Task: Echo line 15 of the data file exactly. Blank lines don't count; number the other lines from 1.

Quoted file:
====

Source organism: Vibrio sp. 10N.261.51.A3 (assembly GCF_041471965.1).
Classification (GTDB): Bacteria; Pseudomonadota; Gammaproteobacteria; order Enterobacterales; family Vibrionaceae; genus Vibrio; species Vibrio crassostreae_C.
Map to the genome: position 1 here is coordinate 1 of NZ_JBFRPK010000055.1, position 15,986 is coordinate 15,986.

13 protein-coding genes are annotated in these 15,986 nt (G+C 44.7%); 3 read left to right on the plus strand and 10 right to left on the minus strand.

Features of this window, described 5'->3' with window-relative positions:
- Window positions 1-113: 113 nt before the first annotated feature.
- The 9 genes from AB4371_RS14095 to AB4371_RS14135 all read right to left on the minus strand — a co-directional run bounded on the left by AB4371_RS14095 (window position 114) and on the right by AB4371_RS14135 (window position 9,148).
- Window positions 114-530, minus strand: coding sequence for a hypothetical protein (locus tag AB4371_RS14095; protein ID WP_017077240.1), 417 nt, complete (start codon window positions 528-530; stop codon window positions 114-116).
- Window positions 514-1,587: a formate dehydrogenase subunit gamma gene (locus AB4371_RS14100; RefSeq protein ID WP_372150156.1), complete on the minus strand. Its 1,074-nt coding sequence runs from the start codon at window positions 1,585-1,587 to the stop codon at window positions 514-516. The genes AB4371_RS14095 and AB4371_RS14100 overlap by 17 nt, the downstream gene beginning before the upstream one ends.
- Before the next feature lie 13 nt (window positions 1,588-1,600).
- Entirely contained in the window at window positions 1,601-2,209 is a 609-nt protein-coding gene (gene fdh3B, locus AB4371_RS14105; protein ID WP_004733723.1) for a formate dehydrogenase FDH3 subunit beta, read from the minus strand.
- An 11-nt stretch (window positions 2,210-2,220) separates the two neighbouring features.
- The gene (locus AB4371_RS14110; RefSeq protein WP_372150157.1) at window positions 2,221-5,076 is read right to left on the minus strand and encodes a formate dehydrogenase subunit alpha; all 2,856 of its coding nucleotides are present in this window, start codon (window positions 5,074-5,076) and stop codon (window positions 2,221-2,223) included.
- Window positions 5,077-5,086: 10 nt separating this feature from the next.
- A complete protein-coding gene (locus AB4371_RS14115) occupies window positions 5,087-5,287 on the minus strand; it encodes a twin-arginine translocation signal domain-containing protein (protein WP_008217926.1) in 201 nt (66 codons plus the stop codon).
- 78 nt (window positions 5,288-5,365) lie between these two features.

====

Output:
- A complete protein-coding gene (locus AB4371_RS14115) occupies window positions 5,087-5,287 on the minus strand; it encodes a twin-arginine translocation signal domain-containing protein (protein WP_008217926.1) in 201 nt (66 codons plus the stop codon).